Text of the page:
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The Scarlet & Black

Synchronized swimming syncs up with Grinnell

Elizabeth+Collinger%2C+Amelia+Johnson-Post+and+Clara+Larson%2C+all+21%2C+brought+synchronized+swimming+to+Grinnell.+Contributed.
Elizabeth Collinger, Amelia Johnson-Post and Clara Larson, all ’21, brought synchronized swimming to Grinnell. Contributed.

Absent for many years, synchronized swimming is returning to campus after being re-established in September.

On Sept. 6, walking past the Organization Fair held in the JRC with her friends Amelia Johnson-Post ’21 and Clara Larson ’21, Elizabeth Collinger ’21 said, “You know what I really want? A synchronized swimming club.” 

“I did synchronized swimming in high school! Let’s do it!” Larson reportedly said.

“She filled out the form and we were in,” said Johnson-Post, who is on the women’s diving team.

The three women established the club and had its first practice in the Natatorium last Sunday. The three founders attracted 15 students to join them by making posters, posting on Facebook and recruiting friends via email. 

“There was a mix of students coming to the training.” Johnson-Post said. “There are some swimmers who have backgrounds [and] some who have no synchro [synchronized swimming] experience. We’ve also got two dancers.” 

“It was so surprising! And the size is perfect for a team,” Larson said.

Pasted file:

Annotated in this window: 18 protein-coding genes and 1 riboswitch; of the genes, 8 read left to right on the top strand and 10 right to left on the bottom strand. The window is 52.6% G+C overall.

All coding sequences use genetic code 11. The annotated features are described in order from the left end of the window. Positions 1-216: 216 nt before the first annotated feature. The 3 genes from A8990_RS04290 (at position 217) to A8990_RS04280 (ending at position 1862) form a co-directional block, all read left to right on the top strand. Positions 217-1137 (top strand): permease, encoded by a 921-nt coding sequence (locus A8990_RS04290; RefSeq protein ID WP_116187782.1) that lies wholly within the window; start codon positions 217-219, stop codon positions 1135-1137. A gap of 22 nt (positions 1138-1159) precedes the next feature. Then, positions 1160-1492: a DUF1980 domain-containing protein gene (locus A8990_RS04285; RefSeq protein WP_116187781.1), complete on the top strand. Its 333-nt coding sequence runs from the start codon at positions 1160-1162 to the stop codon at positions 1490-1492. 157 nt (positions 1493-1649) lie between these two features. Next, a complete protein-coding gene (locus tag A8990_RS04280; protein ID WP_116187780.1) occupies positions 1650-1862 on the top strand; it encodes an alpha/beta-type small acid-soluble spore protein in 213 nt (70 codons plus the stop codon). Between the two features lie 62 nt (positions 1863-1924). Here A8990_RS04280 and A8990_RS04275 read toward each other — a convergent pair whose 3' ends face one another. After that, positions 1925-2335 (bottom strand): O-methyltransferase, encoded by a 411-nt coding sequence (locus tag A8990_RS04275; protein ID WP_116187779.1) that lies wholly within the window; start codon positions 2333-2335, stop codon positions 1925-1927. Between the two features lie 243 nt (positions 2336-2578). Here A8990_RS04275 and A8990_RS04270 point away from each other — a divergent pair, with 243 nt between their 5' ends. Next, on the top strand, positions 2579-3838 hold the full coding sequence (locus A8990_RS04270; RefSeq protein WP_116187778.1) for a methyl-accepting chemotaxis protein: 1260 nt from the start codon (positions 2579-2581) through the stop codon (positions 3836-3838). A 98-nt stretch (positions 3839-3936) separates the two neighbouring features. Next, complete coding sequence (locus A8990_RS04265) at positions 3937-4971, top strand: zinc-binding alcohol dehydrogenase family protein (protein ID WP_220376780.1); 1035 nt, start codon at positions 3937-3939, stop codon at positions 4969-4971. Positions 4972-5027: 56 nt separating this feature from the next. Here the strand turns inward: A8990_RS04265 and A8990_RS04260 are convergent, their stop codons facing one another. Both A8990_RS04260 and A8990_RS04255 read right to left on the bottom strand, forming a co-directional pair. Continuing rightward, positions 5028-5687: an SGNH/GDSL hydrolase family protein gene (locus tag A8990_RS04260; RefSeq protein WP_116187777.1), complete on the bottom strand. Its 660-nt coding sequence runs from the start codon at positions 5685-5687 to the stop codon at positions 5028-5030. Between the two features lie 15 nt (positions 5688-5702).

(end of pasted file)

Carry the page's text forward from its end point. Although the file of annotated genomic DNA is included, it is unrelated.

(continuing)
During the club’s first practice, considering most students’ slight backgrounds in synchronized swimming, Collinger, Johnson-Post and Larson decided to teach club members the basic skills. 

“We learned ‘the eggbeater,’ which is a way of treading water that keeps your head and shoulders out of the water while you do your routine. Then we learned ‘sculling,’ which is keeping yourself afloat with both your arms and hands. And we introduced ‘ballet leg,’ which is a proper synchro move where you lay on your back and lift your leg out of the water, ideally at 90 degrees,” Larson said.

Not expecting to see much progress in the first class, Collinger expressed her surprise as to how quickly the members got the hang of it and made improvements. 

“[Their improvement] is really exciting, because not a lot of students have experience … everyone is struggling together, but it is impressive how it worked out.” Collinger said.

Greatly encouraged by the successful training on Sunday, the co-captains eagerly expect a full routine at the end of the school year. 

“The main goal in synchronized swimming is to do a complete routine to a background song. It’s almost like dancing in the water for two to three minutes,” Larson said. “But this semester we will focus on learning skills, and next semester we will concentrate on building a routine.” 

Their ultimate goal is to beat down the synchronized swimming team of Carleton College… Regionally, only Carleton has a synchronized swimming team,” said Larson.

Students who appear on 1 p.m. every Saturday at the pool should expect “Fun people who are willing to laugh at themselves, because you do have to laugh,” according to Johnson-Post.

Contact synchro@grinnell.edu with any questions about the College’s new synchronized swimming group.

Elizabeth Collinger, Amelia Johnson-Post and Clara Larson, all ’21, brought synchronized swimming to Grinnell. Contributed.
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